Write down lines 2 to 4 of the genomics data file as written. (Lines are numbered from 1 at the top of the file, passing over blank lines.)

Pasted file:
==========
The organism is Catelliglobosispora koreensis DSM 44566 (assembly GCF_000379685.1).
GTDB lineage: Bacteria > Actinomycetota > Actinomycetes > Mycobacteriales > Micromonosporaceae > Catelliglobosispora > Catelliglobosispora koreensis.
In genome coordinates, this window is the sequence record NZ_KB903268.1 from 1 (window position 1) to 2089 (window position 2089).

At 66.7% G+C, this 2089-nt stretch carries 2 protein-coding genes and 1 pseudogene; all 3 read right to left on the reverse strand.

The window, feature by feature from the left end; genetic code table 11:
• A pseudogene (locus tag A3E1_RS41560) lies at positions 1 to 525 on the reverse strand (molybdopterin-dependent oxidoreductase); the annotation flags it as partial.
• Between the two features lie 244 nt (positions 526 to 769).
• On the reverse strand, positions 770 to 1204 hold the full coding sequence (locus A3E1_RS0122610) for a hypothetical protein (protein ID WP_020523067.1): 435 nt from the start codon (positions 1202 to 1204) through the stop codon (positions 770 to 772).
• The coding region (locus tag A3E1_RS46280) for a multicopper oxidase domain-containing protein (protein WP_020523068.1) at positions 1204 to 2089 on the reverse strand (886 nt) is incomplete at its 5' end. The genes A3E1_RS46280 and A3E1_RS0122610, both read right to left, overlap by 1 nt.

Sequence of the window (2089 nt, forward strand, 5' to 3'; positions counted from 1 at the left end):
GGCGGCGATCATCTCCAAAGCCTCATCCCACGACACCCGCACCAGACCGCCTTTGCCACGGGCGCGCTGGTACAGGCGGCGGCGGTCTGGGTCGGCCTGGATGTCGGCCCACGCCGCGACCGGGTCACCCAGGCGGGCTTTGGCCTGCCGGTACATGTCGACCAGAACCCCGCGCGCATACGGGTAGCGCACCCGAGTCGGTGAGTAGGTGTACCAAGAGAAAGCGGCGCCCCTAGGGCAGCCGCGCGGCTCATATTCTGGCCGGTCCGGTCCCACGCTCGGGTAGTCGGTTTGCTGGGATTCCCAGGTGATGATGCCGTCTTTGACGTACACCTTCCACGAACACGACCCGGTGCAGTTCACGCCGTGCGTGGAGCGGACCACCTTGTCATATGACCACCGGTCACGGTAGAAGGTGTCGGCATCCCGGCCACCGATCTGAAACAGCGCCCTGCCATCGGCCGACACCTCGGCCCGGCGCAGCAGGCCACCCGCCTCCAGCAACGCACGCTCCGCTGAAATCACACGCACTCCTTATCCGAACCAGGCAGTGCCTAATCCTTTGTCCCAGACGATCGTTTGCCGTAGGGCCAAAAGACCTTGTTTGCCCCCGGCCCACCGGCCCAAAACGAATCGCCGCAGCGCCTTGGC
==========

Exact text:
GTDB lineage: Bacteria > Actinomycetota > Actinomycetes > Mycobacteriales > Micromonosporaceae > Catelliglobosispora > Catelliglobosispora koreensis.
In genome coordinates, this window is the sequence record NZ_KB903268.1 from 1 (window position 1) to 2089 (window position 2089).

At 66.7% G+C, this 2089-nt stretch carries 2 protein-coding genes and 1 pseudogene; all 3 read right to left on the reverse strand.